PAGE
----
A careful reading of this sentence shows that “an engineering student” is unique; Therefore, the pronoun they should be replaced by him or her in the following sentence. To identify the pronoun-precursor agreement, we should first define what a pronoun is. Simply put, pronouns are words that replace nouns. Instead of using the same names over and over again (which can be complicated), pronouns allow for more interesting and concise paper, as long as pronouns and precursors match in person, number, and gender. 1. If the different parts of the compound subject are connected by and by the interconnected, always use plural text. According to the APA Style Blog, “if transgender and gender non-conforming people (including Agender, Genderqueer and other communities) use the singular as pronouns, authors should also use the singular `them` when writing about them” (para. 1). There will be times when, and not, we will use to join a compound precursor; rather, again or will be used. If this happens, the pronoun must correspond in number to the next precursor. For example, neither Joseph nor his brothers received their application on time. Since the brothers are a plural noun and the precursor is closest to the nor pronoun, the pronoun that meets their needs must also be plural. If the assembled precursors were reversed in this sentence, the sentence would be (correctly) constructed: neither Joseph`s brothers nor Joseph received his candidacy in time.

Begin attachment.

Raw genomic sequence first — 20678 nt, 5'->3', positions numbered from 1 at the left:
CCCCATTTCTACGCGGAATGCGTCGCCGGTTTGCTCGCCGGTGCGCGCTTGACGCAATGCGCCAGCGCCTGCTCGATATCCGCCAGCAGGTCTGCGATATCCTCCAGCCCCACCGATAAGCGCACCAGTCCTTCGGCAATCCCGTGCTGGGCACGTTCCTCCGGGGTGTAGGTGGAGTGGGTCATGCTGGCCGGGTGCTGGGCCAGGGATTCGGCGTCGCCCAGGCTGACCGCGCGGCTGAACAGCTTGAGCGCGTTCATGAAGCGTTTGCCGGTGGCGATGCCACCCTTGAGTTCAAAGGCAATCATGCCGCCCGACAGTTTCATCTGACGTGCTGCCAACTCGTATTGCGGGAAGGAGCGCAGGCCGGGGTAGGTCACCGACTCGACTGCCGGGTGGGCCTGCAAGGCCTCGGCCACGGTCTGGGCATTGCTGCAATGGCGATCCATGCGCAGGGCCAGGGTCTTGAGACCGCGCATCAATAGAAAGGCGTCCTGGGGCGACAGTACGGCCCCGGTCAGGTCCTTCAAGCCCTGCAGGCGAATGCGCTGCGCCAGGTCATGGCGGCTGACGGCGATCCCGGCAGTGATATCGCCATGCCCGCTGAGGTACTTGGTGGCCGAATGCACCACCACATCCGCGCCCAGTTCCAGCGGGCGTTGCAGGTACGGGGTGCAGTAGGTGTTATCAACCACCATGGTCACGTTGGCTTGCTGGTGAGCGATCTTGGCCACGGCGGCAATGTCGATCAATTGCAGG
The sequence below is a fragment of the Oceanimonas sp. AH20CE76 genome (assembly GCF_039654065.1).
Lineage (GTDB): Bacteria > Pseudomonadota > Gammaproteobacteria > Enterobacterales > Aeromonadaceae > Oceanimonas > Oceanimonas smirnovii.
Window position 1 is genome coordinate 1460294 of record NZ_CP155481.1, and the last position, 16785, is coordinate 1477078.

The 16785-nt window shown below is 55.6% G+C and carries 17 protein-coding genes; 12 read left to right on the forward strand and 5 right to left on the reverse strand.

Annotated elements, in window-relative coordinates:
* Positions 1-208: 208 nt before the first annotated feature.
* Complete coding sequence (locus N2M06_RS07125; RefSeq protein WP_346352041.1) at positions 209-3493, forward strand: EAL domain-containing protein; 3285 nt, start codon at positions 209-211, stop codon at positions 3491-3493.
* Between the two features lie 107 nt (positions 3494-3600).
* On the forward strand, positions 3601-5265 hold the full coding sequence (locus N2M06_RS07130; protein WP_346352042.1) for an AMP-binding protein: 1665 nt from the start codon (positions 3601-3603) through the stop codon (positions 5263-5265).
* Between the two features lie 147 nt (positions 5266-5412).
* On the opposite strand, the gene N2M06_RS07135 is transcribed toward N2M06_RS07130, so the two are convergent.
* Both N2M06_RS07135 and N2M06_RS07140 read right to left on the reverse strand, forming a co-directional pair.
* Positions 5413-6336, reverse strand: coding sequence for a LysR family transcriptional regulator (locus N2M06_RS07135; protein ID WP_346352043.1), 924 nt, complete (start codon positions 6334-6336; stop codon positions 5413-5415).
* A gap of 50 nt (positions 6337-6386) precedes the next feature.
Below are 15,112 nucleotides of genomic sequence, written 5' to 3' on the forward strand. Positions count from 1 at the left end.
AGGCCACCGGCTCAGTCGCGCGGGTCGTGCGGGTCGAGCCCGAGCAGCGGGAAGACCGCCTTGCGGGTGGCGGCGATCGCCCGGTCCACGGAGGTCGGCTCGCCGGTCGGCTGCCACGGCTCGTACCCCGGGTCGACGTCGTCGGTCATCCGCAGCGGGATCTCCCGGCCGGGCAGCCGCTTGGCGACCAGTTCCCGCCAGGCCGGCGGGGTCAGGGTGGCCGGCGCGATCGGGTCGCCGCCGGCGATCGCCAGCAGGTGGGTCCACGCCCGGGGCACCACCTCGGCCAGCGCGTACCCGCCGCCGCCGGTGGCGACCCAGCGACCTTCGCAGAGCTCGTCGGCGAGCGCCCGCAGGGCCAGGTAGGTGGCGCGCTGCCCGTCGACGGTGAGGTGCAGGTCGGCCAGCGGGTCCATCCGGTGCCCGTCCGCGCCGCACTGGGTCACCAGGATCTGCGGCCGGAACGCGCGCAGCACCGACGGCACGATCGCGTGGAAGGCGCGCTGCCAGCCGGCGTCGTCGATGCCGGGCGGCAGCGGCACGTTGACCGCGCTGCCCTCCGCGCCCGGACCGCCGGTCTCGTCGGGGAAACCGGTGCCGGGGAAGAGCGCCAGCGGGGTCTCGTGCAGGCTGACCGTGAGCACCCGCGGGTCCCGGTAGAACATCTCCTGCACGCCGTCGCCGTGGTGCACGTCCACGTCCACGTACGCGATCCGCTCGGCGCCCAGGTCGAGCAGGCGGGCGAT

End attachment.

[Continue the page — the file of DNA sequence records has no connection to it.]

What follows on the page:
Joseph (a singular noun) is the closest precursor to the nor pronoun, which is why the pronoun that follows (his own) must also be singular. For more information on the correct use of “ni/ni”, see the Grammar Girl Podcast (link below). Over-conforming pronouns is a common problem for those who want to speak and write correctly. Many languages treat pronouns differently from English, especially those of grammatical sex. Fortunately, you can solve these challenges with some information and tips. 5. Don`t be misled by a sentence that is between the subject and the verb. The verb is in agreement with the subject, not with a noun or pronoun in the phrasing. 11. Expressions as with, with, including, accompanied by, in addition or not to change the subject number. . .